STC Number - 79

Import restrictions on durian

Maintained by: Australia
Raised by: Thailand
Supported by: European Union; India; Malaysia; Philippines
First date raised: November 2000 G/SPS/R/20 paras. 11-14
Dates subsequently raised: October 2001 (G/SPS/R/25 paras. 107-108)
June 2002 (G/SPS/R/27 paras. 133-134)
November 2002 (G/SPS/R/28 paras. 186-188)
April 2003 (G/SPS/R/29 paras. 48-50)
June 2003 (G/SPS/R/30 paras. 50-51)
Number of times subsequently raised: 5
Relevant documents: G/SPS/GEN/217 G/SPS/GEN/218 G/SPS/N/AUS/83
Products covered: 0810 Other fruit, fresh.
Primary subject keyword: Plant Health
Keywords: Control, Inspection and Approval Procedures; Plant health; Risk assessment; Equivalence
Status: Not reported
Solution:
Date reported as resolved:

Extracts from SPS Committee meeting summary reports

In November 2000, the representative of Thailand reported that since 1991 his country had sought access to the Australian market for durian. However, due to Australia's constant requests for additional data, Australia's risk assessment was delayed and the draft import risk analysis notified only in February 1999. In August 2000, Australia informed Thailand that durian fruit imports would be permitted only under unduly restrictive conditions, including the requirement that 450 fruit must be cut open and inspected for each shipment of under 1,000 fruit, the normal size of a consignment. This 60% sampling requirement appeared to be excessively trade restrictive and contrary to the SPS Agreement. Furthermore, the seasonal limitation on shipments, as well as the requirement that fruit come only from the eastern region of Thailand, did not appear to be justified. Thailand's concerns were detailed in G/SPS/GEN/217.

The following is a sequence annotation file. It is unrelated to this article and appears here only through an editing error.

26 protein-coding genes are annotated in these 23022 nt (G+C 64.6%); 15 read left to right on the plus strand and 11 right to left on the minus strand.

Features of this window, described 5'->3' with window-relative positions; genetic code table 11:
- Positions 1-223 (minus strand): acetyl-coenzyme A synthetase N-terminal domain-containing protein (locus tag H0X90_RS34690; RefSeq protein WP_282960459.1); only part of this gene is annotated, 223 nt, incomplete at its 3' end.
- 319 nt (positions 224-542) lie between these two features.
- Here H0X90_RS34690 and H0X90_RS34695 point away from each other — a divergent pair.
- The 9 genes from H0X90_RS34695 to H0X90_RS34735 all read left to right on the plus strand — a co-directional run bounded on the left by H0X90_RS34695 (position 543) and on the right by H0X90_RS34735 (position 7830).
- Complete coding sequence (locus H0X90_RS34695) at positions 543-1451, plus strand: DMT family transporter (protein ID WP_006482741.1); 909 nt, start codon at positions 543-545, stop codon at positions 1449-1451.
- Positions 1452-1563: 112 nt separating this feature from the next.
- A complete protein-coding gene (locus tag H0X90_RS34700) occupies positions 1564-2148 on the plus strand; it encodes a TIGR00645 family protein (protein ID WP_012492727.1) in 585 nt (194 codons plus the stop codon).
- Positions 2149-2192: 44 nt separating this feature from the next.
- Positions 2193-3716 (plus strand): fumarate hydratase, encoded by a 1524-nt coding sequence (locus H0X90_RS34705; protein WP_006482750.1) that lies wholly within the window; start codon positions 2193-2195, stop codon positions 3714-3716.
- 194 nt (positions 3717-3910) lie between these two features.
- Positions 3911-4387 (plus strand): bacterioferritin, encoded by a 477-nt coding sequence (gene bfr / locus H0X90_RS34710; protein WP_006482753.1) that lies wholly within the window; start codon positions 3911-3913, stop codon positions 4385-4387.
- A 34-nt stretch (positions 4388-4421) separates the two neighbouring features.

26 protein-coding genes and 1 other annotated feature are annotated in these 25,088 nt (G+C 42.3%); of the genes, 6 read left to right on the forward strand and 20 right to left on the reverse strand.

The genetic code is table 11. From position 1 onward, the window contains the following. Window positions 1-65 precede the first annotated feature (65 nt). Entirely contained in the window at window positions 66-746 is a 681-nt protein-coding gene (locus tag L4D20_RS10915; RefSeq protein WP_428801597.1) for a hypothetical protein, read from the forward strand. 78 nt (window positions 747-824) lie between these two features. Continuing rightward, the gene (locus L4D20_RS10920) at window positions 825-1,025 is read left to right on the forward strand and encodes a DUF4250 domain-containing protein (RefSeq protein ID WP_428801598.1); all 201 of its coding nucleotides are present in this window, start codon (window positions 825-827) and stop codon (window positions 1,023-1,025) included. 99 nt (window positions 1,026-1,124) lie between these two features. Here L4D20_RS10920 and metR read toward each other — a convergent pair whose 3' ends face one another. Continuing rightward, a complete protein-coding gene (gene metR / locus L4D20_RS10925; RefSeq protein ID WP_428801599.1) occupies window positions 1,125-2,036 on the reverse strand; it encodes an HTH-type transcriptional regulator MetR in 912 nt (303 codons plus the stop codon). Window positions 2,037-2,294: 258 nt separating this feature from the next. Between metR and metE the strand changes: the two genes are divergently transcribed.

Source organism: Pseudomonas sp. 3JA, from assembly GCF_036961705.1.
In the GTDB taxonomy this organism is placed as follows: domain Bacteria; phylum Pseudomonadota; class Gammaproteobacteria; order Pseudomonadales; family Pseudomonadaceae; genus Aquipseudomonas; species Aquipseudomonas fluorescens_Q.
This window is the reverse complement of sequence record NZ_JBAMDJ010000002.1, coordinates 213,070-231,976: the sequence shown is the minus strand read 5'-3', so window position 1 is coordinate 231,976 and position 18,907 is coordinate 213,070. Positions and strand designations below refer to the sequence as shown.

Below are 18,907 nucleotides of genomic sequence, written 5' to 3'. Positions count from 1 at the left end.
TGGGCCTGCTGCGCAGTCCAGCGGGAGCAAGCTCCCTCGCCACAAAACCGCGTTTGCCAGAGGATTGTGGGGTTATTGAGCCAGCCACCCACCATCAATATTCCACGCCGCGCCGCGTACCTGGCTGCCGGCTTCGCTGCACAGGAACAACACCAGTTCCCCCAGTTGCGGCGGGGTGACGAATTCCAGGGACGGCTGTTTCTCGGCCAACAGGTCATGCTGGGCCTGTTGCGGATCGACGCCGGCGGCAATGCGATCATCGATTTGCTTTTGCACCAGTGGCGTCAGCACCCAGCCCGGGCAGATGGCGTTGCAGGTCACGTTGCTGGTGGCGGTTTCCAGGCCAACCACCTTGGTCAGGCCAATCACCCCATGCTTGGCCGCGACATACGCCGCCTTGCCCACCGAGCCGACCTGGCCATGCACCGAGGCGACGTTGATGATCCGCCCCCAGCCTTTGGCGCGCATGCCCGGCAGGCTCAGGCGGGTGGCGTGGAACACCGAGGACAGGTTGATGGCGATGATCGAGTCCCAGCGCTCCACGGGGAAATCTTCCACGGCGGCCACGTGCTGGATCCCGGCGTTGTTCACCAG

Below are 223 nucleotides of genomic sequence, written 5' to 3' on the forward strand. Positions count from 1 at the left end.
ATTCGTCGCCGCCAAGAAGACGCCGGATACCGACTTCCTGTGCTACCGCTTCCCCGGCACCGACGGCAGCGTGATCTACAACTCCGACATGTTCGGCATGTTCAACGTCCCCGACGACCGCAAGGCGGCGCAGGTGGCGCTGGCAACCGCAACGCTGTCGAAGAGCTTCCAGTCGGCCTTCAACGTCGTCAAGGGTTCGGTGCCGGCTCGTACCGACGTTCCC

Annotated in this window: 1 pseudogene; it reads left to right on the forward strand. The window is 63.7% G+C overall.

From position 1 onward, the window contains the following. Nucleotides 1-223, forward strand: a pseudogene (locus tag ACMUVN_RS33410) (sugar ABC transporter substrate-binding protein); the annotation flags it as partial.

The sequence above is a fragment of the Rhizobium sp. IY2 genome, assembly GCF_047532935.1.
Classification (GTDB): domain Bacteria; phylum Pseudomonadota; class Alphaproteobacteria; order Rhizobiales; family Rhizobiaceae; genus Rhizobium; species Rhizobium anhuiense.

The representatives of India, the Philippines and the European Communities indicated that they were interested in this issue and in further information regarding Australia's SPS measures.

The representative of Australia noted that when Thailand initially requested access for durian, it identified only three anthropod pests and 12 diseases of durian. There followed a number of requests for further information from Australia, and responses from Thailand. In August 1997, Thailand identified a list of 49 anthropod pests and 16 diseases of durian, and Australia commenced an import risk analysis. The representative of Australia stressed that the numerous bilateral contacts on this matter had resulted in an expansion of the scientific information available. He noted that it was difficult for any country, and particularly for developing countries, to have a clear awareness of the existence and prevalence of all relevant pests and diseases, although this information was critical for the undertaking of a risk analysis. This suggested that the SPS Committee and the relevant international organizations should address the need for better identification of the true pest and disease status of countries which wish to export their products.